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|Title:||To Live in Abundance of Life: A Study of Time in Five Canadian Authors|
|Keywords:||English Language and Literature;English Language and Literature|
|Abstract:||<p>The purpose of this dissertation is to present the treatment of time in twentieth-century Canadian literature as a critical approach able to reveal the increasing complexity and sophistication in the literature of this country. By tackling one of the major themes of modern Western literature -- man's relationship with time -- Canadian authors of this century have indicated that their concern is not only with regionalism and nationalism but also with moral and psychological problems common to all mankind.</p> <p>Fundamental to the critical approach adopted is the idea that twentieth-century literature reflects an interest in the subjective rather than objective aspects of time. The common attempt in prose and poetry to mime a movement away from the objective world into subjective consciousness working in time often blurs traditional genre distinctions to the point of annihilation. Indeed, the works of two poets (Margaret Avison and Al Purdy) and those of three novelists (Frederick Philip Grove, Hubert Aquin and Mordecai Richler) are studied in this dissertation as a single group concerned with internalized, temporal events.</p> <p>The examination of the treatment of time in the works of Grove, Aquin, Avison, Purdy and Richler as presented in five individual chapters reveals a few common points. Aware of the devastating action of time on man, all five authors, in various degrees, favour an orientation of human experience around those subjective aspects of time which seem to reverse or halt the consciousness of life's progress towards death.</p> <p>Despite their emphasis on individual ethics, Grove, Aquin, Avison, Purdy and Richler are not oblivious to man's social responsibility, and, therefore, in their works the meaning of human life is also linked to a notion of love and social engagement.</p> <p>The space about which Grove, Aquin, Avison, Purdy and Richler write is a particular one. But they have been able to distill the particular and the regional in order to extend their themes to a more universal level -- that of the destiny of man facing nature.</p>|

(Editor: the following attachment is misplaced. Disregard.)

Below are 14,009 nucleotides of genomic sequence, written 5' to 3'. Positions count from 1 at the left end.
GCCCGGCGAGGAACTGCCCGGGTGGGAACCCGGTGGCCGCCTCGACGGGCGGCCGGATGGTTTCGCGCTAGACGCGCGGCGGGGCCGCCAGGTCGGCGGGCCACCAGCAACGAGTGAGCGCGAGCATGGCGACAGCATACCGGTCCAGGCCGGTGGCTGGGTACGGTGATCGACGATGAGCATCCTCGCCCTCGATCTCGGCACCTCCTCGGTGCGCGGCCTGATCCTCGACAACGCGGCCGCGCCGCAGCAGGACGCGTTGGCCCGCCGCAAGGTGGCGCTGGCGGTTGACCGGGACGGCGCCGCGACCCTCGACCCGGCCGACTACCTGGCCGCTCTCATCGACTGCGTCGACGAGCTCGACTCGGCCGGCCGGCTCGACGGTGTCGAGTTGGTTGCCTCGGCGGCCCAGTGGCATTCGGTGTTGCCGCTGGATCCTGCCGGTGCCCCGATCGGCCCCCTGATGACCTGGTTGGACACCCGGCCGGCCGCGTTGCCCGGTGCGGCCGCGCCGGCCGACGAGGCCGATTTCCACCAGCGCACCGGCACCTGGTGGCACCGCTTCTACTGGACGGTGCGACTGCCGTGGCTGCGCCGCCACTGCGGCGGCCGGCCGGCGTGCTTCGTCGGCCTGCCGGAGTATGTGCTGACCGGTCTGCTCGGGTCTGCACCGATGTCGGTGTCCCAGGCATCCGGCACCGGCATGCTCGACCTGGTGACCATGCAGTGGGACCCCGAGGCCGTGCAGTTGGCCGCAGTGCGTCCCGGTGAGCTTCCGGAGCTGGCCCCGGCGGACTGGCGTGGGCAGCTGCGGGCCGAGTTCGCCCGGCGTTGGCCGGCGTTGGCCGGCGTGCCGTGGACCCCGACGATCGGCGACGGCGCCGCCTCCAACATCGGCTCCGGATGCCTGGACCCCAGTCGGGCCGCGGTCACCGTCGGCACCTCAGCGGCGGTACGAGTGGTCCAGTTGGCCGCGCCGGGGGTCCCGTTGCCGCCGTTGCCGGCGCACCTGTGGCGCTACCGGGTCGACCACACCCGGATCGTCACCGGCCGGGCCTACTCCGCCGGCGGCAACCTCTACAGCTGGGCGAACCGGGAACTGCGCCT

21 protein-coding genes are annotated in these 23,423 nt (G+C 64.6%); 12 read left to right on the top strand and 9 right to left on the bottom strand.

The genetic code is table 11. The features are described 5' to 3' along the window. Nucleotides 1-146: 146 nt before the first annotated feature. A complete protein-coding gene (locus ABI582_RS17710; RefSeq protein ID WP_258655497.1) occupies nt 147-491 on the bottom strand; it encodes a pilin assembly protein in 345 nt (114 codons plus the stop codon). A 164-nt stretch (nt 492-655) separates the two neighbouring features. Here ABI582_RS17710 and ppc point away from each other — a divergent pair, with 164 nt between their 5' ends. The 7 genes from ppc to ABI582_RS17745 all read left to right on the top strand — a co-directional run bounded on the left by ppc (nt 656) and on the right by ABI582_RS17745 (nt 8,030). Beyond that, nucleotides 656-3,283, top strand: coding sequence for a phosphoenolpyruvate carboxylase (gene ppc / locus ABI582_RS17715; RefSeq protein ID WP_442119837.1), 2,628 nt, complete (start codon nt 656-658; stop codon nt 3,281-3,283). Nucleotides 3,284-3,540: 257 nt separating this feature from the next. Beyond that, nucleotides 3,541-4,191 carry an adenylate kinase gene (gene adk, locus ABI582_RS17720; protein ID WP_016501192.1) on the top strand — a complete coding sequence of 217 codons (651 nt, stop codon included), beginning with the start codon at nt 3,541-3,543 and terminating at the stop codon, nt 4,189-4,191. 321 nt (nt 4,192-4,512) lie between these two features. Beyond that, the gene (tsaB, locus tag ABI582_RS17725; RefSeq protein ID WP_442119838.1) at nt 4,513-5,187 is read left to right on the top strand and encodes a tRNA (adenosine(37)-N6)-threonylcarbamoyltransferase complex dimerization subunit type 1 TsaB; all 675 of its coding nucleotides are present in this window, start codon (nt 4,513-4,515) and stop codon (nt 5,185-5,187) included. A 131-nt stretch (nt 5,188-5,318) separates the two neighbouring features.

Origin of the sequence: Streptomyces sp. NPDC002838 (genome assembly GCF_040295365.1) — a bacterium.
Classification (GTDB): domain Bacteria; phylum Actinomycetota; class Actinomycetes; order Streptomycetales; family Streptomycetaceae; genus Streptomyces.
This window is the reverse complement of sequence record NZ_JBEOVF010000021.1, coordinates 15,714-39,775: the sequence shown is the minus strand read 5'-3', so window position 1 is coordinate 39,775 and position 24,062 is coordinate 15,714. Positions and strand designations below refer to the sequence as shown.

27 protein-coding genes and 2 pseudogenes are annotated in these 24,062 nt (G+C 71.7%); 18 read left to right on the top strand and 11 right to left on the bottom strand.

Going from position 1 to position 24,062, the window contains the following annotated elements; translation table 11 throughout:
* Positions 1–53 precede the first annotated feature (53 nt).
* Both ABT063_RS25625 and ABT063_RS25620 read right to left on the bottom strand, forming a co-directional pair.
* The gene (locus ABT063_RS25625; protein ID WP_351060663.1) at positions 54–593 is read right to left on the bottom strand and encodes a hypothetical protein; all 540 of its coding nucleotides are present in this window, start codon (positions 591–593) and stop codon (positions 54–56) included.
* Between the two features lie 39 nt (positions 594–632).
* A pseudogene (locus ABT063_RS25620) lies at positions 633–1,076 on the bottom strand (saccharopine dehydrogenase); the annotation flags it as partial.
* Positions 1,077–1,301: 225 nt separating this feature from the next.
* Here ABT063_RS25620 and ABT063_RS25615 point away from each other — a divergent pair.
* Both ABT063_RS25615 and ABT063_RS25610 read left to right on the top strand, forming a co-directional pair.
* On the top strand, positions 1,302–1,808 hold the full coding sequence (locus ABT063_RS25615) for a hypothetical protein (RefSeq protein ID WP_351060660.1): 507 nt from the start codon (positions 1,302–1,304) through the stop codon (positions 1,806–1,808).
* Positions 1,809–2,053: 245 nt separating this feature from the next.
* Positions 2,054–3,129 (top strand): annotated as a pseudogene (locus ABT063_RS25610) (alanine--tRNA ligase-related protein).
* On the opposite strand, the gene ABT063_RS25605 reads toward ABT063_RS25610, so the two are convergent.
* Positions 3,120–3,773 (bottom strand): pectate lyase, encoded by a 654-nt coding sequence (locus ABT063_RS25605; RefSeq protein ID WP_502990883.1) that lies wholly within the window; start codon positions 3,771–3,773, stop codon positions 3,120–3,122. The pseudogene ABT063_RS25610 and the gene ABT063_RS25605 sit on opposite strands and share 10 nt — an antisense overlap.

|Appears in Collections:||Open Access Dissertations and Theses|
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